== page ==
You might think this is a simple question, with a simple answer, but there are many factors to think about when deciding how much cake you'll need for your wedding day. Let's go through a few things to think about before you visit your wedding cake designer.
How many guests will there be? Will this include just day guests or evening guests too?
This can be a tricky one to decide on. Traditionally, the wedding cake is served after the wedding breakfast. If you plan to serve the cake for your day guests only, then this is the time to do it. In more recent times, it's become common to say the cake until the evening and cut it when your evening guests are present. If you are on a budget, but you want more elaborate decoration it may be an idea to go for a smaller size and just cater for your day guests.
Will all of your guests eat cake?
As a rule, 10% of your guests will likely not eat the cake, so you can usually afford to go a bit smaller. For small weddings, I would, however, advise you don't follow this rule. The cake tends to disappear a bit more when a wedding is more intimate. I've had weddings for 30, with a cake for 60, eat the entire cake with most having seconds and thirds.
Do you want leftovers to give your guests the following morning?
Again if you have a larger wedding you may find that less of your guests eat the wedding cake, as there's often a lot of other things going on. So you may find you are more likely to have leftovers spare to give away to your guests the following morning. But if you want to make sure you have spare to give away, opt for a slightly larger cake.
Do you want to keep the top tier for yourselves? Either for after the wedding or to save?
Traditionally the top tier is kept for the christening of your first child. This is something the stems back to when wedding cakes were boozy and fruity. If you have a sponge cake you can always ask your cake designer to recreate your wedding cake in a smaller size for your first child's christening or for your anniversary. I had one couple contempate another smaller cake for the week after their wedding! Sometimes couples freeze the top tier, but fresh is always best. You might also just want to save some for yourselves after the wedding, just in case you don't get any or try all the flavours on the day!
How large are my cake designers tiers?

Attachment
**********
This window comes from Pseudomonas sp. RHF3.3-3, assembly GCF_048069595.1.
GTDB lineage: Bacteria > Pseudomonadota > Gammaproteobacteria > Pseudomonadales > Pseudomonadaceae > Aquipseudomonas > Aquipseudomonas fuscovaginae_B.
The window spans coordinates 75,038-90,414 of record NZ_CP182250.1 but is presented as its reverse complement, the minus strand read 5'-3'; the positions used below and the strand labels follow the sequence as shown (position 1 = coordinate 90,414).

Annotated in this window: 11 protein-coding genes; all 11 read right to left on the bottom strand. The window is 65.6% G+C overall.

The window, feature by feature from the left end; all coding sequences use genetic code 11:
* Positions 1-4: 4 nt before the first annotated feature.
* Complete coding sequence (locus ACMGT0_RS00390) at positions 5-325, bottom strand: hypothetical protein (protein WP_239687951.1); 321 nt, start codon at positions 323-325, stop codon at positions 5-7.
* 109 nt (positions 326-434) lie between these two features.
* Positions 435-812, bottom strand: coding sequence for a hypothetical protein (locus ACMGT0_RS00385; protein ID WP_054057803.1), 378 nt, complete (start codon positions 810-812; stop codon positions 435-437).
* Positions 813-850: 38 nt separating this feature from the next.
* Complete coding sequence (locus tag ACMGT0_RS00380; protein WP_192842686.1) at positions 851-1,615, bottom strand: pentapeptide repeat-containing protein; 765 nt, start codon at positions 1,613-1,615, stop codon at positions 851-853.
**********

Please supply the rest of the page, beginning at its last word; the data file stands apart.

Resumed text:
You may also want to think about whether the cake will be part of a larger dessert table? Do you want lots of little cakes rather than one big one?larger or smaller for another. The fashion has changed in recent years for wedding cakes, and tiers are becoming much taller, particularly for buttercream wedding cakes. Our wedding cake tiers are a minimum of 6inches tall, whereas traditionally they would have been closer to 3 inches or maybe 4 inches. That makes quite a considerable difference. So when comparing prices and sizes of cakes offered by designers always keep this in mind. You might not actually be getting the same amount of cake.
Do you want a fruit cake or sponge?
Portion sizes for fruit cake are usually half the size of sponge cake. You may also find that more guests choose to eat sponge cake on the day, as it's a lot lighter but also many people prefer it.
Do you want to serve the cake as dessert?
When it comes to wedding cake there are two options, finger portions which are 1icnh square for fruit cake, and normally 1inch by 2inches for sponge cake. Here at Red Robin Pantry, our cakes are double hight, so a finger portion of sponge is 1inch squared. If you want to serve the cake as dessert you will want your cake in slices. So will need a larger cake, the size of which depends on how large you would like those slices to be. Your cake designer can help you work this out based on the size of their tiers.
OUR CAKES SERVE:-
4inch - 10 finger portions or 5-6 dessert portions
6inch - 20 finger portions or 10-12 dessert portions
8inch - 40 finger portions or 20-25 dessert portions
10inch - 60 finger portions or 30-40 dessert portions
12inch - 90 finger portions or 45-60 dessert portions
You may also want to think about whether the cake will be part of a larger dessert table?Do you want lots of little cakes rather than one big one?
Do you want a larger cake and make it a focal part of your day/or a showstopper?
Now you may only have 40 guests, but your dream cake is a statement three or four-tier. There are a few options if you want a larger cake, but don't want all the leftovers. The first is to have one of the tiers as a dummy cake. I would point out, however, that there is a common misconception that having a dummy cake is a cheap option. This is not normally the case, as though the dummy will likely be a bit cheaper than the ingredients in your cake (how much so depends on your cake designer), a significant portion of the cost of your cake is time, and decoration takes time whether it's on real cake or a dummy. The second option is to create the silhouette of a larger tiered cake, by incorporating separators. These can be anything from dummies studded with flowers to ornate metal cages that can be placed between tiers, you can even place edible flowers inside. Our two-tier wedding cakes stand at 12inches at least, this is taller than some three-tiers!
How much do you want to spend?
At the end of the day this is generally the major factor that governs all of the above. What's the budget? It is important to realistic when thinking about your budget. Work out what you need from your cake and what you want. What aspects of your cake are important to you.
Once you have an idea of what it is you want from your cake, your designer can help you choose the perfect size for your day, and the days that follow if you love cake as much as me!